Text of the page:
top of page

UNESCO' Baseline Survey for the Development of a World Heritage Interpretation Strategy of Ombilin Coal Mining Heritage of Sawahlunto

The Ombilin Coal Mining Heritage of Sawahlunto (OCMHS) was inscribed as a UNESCO World Heritage property in 2019. Following the inscription, the UNESCO World Heritage Committee made a number of recommendations on how the management and interpretation of the property could be enhanced (WHC.43 COM 8B.17). One of the key recommendations related to interpretation, with site managers requested to develop: “…an overall interpretive strategy and plan to clearly define the overarching interpretive themes and how all the
components contribute and ensuring that the rich social histories of local people and workers from Europe, and other parts of Indonesia and Asia are recognised.”

In this overall context, the main objective of this study was to begin to action this recommendation by collecting baseline data and analyse the current interpretation strategy and policies relating to the Ombilin Coal Mining Heritage of Sawahlunto World Heritage site. It is important to note that this baseline study has been done in close collaboration with the Office of Culture Sawahlunto, City of Sawahlunto, the responsible agency for the management of attributes in the Sawahlunto Mining Site and Company Town. It is expected that this study will be an important step to support the site managers in developing an overall interpretation strategy which will be developed in a future phase of the project.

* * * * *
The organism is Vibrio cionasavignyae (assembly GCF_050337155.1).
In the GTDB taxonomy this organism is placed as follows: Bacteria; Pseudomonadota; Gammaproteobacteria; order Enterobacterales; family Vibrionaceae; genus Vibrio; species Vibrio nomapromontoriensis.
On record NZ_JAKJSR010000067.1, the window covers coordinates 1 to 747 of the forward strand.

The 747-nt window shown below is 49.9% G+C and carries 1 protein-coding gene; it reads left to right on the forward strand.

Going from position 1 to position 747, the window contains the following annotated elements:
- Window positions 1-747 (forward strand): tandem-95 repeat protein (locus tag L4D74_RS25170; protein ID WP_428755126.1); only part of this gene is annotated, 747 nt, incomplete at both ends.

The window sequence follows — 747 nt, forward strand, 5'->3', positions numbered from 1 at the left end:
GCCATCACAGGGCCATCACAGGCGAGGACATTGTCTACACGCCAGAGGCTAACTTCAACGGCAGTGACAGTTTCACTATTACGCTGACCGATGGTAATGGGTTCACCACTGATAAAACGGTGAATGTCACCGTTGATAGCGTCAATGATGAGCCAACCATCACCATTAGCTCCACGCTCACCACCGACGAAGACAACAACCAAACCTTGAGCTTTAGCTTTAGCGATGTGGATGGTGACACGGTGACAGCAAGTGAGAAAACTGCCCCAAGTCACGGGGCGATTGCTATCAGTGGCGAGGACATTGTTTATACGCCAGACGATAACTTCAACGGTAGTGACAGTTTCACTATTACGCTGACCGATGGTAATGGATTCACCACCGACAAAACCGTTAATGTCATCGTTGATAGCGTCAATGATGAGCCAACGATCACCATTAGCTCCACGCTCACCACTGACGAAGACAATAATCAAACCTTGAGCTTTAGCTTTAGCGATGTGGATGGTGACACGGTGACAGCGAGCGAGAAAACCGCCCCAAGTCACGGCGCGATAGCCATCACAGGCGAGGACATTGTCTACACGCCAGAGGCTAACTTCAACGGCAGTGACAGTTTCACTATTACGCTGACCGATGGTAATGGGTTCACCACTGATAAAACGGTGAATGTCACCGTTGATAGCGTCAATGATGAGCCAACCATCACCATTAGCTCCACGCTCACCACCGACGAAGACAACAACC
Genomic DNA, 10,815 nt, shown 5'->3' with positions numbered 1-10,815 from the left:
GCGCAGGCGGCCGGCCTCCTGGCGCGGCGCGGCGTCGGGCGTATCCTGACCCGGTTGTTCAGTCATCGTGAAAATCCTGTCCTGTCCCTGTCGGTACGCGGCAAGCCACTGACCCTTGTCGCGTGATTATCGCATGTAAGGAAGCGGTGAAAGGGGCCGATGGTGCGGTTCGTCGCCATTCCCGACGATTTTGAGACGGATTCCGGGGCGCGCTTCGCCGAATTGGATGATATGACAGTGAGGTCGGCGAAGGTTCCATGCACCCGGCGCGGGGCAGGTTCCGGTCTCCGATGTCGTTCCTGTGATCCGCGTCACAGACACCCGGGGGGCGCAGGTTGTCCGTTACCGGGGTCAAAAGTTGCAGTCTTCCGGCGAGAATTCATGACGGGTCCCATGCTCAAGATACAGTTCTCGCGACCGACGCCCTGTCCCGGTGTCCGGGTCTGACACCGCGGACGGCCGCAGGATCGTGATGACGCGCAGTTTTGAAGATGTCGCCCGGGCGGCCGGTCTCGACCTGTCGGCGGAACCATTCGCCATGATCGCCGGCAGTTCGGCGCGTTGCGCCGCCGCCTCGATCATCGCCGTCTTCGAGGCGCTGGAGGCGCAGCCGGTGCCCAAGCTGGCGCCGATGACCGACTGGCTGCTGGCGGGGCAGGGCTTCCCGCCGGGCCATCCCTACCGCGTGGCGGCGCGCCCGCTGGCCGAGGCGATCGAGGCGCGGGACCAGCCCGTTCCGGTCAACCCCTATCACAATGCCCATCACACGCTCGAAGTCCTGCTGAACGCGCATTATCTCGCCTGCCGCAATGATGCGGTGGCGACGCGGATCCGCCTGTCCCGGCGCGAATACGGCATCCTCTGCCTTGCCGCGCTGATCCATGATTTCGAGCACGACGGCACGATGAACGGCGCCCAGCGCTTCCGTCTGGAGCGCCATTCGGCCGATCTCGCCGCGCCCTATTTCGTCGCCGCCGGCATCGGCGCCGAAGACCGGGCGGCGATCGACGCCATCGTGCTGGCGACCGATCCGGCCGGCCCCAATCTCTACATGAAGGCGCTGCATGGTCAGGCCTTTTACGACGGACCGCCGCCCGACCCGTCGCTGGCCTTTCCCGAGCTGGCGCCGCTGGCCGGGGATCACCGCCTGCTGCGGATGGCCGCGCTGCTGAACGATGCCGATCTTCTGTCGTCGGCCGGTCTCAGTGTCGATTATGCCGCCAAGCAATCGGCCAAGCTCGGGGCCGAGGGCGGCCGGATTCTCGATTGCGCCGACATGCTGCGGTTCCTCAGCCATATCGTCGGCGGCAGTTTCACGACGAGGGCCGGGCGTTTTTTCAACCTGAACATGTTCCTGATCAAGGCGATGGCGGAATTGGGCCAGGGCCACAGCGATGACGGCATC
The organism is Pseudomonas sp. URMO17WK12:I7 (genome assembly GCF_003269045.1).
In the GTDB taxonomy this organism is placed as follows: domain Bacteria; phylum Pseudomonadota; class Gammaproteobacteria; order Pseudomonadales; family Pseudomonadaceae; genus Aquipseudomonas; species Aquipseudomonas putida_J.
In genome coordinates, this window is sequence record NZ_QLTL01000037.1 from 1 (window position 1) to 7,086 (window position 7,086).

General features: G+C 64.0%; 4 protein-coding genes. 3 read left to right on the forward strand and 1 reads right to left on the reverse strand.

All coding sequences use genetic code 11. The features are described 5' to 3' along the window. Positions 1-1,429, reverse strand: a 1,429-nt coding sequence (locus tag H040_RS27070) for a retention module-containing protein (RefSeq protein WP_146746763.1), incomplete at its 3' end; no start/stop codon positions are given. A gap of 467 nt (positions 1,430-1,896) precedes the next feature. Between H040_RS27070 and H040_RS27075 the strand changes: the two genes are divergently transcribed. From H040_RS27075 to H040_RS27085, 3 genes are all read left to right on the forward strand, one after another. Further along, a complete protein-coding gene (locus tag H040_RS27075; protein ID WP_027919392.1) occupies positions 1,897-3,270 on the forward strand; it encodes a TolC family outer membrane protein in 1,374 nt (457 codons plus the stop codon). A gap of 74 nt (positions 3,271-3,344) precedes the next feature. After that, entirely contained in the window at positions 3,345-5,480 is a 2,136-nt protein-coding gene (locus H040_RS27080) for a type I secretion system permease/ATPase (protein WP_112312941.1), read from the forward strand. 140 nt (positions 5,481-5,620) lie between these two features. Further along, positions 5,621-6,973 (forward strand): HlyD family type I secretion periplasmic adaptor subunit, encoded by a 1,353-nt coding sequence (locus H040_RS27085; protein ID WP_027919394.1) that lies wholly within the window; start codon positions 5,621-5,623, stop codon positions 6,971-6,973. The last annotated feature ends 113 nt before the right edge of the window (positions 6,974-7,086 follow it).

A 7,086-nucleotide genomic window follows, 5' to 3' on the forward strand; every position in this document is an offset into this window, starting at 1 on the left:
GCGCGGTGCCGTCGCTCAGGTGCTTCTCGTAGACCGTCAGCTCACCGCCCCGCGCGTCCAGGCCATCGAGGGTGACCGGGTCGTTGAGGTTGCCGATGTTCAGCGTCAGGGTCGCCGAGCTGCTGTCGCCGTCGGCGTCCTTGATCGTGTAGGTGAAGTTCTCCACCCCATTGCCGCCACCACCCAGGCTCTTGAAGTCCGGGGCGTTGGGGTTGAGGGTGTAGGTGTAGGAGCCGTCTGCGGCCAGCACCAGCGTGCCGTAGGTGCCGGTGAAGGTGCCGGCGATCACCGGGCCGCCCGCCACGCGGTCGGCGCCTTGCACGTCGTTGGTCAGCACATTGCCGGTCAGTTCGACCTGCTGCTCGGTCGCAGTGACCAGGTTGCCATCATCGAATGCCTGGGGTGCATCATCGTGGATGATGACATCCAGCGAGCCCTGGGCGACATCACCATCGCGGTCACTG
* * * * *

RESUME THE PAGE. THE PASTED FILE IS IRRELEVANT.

As per the Terms of Reference (TOR) of the project, the study focuses on the Sawahlunto Mining Site and Company Town (Area A) in Sawahlunto Municipality that consists of Soengai Doerian Mining Site, Mining School, Coal Processing Plan Compound, Ombilin Railway Transportation, Company Town, and Salak Power Plant and Rantih Water Pumping Station. However, an additional preliminary survey was completed at Area B (Railway system) and C (Coal Storage Facilities at Emmahaven Port) to consider linkages for interpretation between all the areas and the City of Padang City (including the Old City, museums etc.).

This study was completed from April – August 2022 by the Southeast Asia Museum Services (SEAMS) commissioned by the UNESCO Office in Jakarta. As part of the study, two (2) field visits were completed, which included focus group discussions with all stakeholders and the local community. A final ‘validation workshop’ was also held with key stakeholders in August 2022 to gain input on the draft baseline survey and recommendations.

bottom of page